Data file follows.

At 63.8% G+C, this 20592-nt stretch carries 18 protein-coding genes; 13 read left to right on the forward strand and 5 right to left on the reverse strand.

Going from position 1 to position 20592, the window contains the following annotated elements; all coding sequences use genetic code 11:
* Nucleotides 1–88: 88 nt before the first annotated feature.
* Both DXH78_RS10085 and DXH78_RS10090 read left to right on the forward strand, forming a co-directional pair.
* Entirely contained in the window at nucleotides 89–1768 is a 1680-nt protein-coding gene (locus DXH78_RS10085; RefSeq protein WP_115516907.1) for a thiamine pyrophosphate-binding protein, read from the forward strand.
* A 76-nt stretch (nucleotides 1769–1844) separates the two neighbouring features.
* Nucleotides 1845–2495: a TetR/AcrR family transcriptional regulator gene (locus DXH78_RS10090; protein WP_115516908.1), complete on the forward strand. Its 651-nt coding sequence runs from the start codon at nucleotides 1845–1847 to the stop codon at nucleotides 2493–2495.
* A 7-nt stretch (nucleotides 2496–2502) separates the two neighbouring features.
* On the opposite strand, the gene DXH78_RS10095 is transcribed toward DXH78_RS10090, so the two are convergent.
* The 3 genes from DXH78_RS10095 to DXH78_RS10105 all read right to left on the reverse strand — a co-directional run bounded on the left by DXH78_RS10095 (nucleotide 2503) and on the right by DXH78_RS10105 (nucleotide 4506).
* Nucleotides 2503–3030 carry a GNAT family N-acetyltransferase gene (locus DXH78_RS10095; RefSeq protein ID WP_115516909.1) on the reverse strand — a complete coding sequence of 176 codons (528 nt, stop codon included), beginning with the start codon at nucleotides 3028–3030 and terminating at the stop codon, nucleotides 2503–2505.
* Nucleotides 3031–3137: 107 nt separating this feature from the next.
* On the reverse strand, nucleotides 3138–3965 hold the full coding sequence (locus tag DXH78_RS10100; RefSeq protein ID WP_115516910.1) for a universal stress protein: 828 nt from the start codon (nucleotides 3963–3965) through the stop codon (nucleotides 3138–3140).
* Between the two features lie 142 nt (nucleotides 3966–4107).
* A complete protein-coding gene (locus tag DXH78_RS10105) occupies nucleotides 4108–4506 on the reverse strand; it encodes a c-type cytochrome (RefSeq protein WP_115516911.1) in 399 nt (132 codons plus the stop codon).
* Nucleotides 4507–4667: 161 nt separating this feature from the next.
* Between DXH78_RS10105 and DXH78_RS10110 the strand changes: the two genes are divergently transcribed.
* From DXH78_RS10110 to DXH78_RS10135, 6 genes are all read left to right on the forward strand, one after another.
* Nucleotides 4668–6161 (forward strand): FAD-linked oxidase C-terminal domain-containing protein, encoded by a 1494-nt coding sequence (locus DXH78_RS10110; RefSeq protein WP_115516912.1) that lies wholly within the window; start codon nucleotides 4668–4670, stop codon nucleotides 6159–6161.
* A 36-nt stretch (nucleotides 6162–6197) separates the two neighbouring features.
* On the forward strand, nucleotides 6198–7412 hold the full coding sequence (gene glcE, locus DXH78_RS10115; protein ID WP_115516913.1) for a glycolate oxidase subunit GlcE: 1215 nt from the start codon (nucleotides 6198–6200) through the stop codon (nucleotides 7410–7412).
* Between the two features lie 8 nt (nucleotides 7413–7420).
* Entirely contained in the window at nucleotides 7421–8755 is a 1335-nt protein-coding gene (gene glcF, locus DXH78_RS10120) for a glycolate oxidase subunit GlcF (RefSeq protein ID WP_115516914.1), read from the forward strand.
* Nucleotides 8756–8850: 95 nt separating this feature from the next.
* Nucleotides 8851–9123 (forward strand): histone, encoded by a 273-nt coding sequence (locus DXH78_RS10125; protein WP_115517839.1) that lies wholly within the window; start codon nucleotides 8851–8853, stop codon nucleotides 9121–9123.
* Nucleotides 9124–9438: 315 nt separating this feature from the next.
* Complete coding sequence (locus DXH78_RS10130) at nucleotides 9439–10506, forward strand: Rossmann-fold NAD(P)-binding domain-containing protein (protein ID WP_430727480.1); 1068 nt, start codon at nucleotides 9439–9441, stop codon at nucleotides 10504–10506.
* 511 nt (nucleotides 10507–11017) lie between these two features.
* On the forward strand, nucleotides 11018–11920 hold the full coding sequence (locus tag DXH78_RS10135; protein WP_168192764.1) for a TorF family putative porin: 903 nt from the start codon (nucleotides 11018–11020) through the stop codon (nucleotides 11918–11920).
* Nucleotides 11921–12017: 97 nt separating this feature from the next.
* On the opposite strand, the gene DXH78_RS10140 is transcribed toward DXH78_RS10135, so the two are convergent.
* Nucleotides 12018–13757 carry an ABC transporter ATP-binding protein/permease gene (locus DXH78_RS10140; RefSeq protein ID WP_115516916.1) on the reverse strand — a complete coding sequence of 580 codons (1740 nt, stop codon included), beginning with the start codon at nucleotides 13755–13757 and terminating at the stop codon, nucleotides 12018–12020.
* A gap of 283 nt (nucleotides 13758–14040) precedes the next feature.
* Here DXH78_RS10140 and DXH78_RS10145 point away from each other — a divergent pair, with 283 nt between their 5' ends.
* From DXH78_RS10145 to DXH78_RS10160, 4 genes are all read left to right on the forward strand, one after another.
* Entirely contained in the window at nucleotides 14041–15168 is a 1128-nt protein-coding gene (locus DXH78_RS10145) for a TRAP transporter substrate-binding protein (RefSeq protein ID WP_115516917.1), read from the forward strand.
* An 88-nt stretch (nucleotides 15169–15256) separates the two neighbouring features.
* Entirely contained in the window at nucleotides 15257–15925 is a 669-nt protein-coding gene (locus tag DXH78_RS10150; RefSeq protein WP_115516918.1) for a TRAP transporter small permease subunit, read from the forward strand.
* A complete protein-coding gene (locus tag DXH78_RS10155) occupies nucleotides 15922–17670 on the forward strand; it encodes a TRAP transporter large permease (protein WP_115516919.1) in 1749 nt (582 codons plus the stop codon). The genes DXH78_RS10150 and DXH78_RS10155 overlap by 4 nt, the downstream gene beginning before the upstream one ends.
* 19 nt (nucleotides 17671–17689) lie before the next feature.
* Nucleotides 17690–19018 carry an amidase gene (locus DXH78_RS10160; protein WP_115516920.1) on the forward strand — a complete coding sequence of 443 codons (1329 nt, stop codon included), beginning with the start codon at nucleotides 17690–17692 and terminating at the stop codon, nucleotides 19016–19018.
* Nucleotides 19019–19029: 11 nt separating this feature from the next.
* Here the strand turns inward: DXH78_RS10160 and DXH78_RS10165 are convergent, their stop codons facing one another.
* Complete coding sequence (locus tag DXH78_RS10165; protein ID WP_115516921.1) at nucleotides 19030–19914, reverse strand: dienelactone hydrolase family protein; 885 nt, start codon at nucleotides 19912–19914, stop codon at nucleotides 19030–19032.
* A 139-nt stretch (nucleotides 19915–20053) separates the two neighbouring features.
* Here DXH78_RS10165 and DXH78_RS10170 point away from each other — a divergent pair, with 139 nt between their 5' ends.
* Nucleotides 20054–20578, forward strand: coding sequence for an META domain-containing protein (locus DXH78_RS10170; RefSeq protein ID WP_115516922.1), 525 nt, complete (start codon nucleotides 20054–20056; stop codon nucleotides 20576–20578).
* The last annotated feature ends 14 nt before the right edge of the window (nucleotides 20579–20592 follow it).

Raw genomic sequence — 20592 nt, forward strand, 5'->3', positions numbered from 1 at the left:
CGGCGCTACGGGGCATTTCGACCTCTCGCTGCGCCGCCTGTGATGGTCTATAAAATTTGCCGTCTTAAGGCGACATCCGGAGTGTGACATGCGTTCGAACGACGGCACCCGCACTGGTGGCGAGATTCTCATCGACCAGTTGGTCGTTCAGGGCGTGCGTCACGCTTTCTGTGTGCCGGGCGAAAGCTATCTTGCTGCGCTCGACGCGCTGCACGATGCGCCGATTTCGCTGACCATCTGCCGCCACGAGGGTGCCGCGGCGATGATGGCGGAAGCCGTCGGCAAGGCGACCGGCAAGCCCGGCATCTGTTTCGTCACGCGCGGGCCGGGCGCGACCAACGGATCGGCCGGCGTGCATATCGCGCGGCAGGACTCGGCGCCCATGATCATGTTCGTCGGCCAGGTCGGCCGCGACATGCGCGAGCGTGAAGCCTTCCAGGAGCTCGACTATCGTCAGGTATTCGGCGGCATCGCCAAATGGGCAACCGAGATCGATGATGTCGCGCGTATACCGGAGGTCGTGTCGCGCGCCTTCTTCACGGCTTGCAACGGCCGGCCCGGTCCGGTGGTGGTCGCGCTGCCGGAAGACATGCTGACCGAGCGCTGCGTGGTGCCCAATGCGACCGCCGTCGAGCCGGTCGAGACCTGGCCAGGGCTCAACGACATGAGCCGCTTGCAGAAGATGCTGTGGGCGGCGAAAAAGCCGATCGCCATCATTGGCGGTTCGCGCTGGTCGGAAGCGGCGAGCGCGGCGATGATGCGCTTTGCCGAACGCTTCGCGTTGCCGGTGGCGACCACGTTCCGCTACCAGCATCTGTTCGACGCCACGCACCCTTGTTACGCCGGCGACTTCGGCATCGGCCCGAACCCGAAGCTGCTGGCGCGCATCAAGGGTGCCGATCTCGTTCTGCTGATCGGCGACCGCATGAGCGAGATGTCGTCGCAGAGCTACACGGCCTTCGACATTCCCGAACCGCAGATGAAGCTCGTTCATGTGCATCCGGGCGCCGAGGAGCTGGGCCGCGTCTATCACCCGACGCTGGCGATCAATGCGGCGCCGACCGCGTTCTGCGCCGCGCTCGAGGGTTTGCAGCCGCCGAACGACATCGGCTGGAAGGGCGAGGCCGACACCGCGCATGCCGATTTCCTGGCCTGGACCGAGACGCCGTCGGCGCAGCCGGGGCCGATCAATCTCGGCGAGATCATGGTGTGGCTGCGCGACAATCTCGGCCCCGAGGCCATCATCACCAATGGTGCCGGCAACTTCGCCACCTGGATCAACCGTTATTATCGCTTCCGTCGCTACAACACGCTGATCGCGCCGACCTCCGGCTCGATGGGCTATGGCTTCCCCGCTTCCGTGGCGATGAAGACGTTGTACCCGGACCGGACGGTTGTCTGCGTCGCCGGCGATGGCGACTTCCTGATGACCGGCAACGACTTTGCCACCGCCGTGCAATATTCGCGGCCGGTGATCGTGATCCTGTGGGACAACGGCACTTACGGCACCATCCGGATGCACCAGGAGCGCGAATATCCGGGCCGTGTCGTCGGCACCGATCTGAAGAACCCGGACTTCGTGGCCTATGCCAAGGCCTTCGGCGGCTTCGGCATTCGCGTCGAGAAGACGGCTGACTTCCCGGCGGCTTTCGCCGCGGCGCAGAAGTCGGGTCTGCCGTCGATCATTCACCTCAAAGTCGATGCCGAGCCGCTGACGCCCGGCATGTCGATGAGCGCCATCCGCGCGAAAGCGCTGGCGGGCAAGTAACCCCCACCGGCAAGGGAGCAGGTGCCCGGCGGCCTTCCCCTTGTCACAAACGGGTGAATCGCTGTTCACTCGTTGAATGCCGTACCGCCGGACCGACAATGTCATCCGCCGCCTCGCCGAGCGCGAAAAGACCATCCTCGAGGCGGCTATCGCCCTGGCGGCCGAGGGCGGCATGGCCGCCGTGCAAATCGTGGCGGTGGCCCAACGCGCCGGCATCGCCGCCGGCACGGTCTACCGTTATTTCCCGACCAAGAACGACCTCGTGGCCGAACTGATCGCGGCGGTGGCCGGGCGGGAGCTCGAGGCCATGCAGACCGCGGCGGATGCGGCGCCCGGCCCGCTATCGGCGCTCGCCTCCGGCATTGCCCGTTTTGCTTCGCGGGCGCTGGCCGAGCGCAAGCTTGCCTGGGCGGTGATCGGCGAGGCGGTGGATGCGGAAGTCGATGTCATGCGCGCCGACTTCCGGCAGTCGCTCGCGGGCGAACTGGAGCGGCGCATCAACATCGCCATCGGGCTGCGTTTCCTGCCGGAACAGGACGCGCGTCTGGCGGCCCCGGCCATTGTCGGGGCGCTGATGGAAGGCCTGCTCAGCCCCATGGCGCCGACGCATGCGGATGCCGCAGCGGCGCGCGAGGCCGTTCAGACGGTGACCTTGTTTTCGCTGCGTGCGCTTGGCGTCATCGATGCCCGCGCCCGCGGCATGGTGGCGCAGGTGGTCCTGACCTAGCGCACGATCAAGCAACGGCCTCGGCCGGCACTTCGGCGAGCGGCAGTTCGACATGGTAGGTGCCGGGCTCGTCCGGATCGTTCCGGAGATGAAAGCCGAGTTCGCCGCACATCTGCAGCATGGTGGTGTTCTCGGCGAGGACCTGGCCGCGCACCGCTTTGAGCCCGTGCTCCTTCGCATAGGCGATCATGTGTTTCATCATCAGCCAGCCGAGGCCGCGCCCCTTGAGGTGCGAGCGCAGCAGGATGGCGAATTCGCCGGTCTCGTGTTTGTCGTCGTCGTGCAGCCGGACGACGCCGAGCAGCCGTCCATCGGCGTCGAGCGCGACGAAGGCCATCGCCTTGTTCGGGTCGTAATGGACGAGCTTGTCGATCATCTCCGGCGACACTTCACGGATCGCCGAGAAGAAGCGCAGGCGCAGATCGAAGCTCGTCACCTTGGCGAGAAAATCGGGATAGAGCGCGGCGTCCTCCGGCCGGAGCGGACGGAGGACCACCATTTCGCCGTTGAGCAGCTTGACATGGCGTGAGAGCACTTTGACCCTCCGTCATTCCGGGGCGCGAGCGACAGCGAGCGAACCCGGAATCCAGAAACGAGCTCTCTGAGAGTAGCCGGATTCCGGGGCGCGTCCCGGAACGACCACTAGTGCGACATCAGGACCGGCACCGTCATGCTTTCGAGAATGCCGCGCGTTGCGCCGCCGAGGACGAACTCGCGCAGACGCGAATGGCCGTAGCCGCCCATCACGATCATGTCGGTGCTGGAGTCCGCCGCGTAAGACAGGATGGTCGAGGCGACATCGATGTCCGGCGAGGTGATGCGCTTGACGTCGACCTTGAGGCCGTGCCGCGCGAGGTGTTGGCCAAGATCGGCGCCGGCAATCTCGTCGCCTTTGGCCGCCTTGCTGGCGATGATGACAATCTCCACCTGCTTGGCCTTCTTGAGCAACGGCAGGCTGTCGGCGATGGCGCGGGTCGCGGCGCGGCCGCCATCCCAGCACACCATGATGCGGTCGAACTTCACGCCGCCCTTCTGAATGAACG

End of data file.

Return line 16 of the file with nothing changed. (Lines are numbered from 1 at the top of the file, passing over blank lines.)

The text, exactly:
* Nucleotides 4507–4667: 161 nt separating this feature from the next.